complement of the other.

Two angles are called supplementary angles if the sum of their degree
measurements equal 180. One of the supplementry angles is said to be the
supplementary of the other.

Example:
These two angles are complementary

Example:
These two angles are supplementry.

Note that these two angles can be pasted together to form a straight line.

FOR TRAINING PURPOSES ONLY

Note that these two angles can be pasted together to form a right angle.

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3.4.9 Vertical Angles


For any two lines that meet, such as in the diagram below, angle AEB and angle
DEC are called vertical angles. Vertical angles have the same degree
measurement. Angle BEC and angle AED are also vertical angles.

3.4.11

Alternate Exterior Angles

For any pair of parallel lines 1 and 2, that are both intersected by a third line, such
as line 3 in the diagram below, angle A and angle D are called alternate angles.
Alternate angles have the same degree measurement. Angle B and angle C are
also alternate exterior angles.

3.4.10

Alternate Interior Angles

FOR TRAINING PURPOSES ONLY

For any pair of parallel lines 1 and 2, that are both intersected by a third line, such
as line 3 in the diagram below, angle A and angle D are called alternate interior
angles. Alternate interior angles have the same degree measurement. Angle B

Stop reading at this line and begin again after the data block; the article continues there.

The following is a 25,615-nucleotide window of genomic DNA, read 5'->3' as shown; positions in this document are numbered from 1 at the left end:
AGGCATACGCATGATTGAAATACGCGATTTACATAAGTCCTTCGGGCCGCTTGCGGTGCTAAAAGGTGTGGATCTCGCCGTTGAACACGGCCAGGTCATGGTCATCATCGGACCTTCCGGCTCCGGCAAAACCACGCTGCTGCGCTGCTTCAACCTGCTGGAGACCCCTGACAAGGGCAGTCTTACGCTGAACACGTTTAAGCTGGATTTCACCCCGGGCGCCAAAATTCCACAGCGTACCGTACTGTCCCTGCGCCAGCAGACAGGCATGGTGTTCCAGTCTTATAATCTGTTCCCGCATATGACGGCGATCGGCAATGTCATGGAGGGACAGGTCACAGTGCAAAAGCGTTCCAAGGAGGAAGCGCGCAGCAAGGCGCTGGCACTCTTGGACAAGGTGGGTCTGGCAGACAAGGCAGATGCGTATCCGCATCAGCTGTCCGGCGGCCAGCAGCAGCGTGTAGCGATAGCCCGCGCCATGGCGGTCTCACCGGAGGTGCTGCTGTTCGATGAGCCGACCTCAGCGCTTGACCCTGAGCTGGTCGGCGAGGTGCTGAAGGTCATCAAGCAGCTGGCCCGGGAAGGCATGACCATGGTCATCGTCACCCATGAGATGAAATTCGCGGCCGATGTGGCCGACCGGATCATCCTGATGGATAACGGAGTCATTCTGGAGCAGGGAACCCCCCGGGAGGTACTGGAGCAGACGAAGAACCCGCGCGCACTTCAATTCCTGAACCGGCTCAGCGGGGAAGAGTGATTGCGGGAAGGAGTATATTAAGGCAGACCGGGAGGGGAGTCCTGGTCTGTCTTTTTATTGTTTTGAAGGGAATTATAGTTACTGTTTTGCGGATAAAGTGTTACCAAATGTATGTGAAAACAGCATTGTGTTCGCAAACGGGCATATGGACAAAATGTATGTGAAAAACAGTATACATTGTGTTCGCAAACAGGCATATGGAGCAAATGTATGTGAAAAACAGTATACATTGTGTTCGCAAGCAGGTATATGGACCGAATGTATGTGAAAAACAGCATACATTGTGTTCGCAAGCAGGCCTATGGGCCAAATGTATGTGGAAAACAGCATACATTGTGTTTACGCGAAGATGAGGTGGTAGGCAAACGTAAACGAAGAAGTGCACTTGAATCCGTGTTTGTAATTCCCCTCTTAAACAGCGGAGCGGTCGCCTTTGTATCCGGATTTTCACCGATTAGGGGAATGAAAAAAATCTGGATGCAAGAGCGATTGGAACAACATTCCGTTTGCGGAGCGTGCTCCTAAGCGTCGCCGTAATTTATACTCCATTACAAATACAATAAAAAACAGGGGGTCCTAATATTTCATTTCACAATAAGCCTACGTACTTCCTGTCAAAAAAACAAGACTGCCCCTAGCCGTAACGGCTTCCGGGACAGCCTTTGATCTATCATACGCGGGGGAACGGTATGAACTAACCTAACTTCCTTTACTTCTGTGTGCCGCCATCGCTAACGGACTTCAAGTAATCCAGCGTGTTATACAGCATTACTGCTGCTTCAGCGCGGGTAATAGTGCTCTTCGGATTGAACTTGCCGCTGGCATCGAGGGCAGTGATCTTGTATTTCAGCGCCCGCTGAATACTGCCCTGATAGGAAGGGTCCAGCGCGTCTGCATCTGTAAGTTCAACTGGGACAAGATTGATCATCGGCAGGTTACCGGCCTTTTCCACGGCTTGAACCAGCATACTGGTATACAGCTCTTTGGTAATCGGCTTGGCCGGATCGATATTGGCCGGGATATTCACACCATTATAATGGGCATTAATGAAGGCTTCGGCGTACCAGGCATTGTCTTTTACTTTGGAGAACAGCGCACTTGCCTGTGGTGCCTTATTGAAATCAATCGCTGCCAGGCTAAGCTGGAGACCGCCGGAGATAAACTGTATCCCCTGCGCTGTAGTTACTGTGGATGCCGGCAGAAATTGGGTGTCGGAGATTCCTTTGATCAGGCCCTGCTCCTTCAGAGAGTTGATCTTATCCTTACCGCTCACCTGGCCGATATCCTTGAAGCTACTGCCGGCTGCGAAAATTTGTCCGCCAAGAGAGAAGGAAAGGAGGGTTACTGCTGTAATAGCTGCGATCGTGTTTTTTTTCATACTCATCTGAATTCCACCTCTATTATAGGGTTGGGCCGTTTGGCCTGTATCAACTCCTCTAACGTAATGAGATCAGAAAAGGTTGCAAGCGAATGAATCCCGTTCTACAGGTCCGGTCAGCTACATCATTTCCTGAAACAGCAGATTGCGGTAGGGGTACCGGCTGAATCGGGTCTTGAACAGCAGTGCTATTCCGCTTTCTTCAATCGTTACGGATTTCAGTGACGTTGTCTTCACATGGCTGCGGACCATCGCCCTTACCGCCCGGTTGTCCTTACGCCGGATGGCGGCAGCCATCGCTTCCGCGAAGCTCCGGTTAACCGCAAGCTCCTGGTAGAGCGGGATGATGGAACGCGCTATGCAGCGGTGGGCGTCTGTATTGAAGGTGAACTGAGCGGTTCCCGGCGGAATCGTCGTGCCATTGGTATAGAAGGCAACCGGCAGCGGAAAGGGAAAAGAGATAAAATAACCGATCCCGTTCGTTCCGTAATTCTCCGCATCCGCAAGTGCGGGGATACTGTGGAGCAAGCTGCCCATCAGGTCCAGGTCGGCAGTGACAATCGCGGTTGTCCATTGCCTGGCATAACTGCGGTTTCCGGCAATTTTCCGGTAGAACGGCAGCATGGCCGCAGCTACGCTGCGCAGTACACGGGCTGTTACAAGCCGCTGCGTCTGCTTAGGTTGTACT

and angle C are also alternate interior angles.

3.4.12

Corresponding Angles

For any pair of parallel lines 1 and 2, that are both intersected by a third line, such
as line 3 in the diagram below, angle A and angle C are called corresponding

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angles. Corresponding angles have the same degree measurement. Angle B and
angle D are also corresponding angles.

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3.4.13

IR PART 66
M1

Angle Bisector

An angle bisector is a ray that divides an angle into two equal angles.
Example:
The central ray on the right is the angle bisector of the angle on the left.

FOR TRAINING PURPOSES ONLY

The centre ray on the right is the angle bisector of the angle on the left.

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3.5 Circles
3.5.1 Chords & Radii
All the parts of a circle, such as the radius, the diameter, etc, have a relationship
with the circle or another part that can always be expressed as a theorem. The
two theorems that deal with chords and radii (pulral raduis) are outlined below.
i. If a radius of a circle is perpendicular to a chord, then the radius bisects the chord.

ii. In a circle or in congruent circles, if two chords are the same distance from the
centre, then they are congruent.
Using these theorems in action is seen in the example below.
Find CD.

Heres a graphical representation of this theorem:

OC = radius
AB = chord

FOR TRAINING PURPOSES ONLY

Given: circle R is congruent to circle S.


chord AB = 8
RM = SN
Solution By theorem number ii above, segment AB is congruent to segment CD.
Therefore, CD equals 8.

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3.5.2 Tangents

3.5.3 Congruent Arcs

The tangent being discussed here is not the trigonometrical ratio. This kind of
tangent is a line or line segment that touches the perimeter of a circle at one point
only and is perpendicular to the radius that contains the point.

Congruent arcs are acrs that have the same degree measure and are in the same
circle or in congruent cirles. Arcs are very important and let us find out a lot about
circles. Two theorems involving arcs and their central angles are outlined below.

Example:
Find the value of x.
Given: segment AB is tangent to circle C at B.

1. For a circle or for congruent circles, if two minor arcs are congruent, then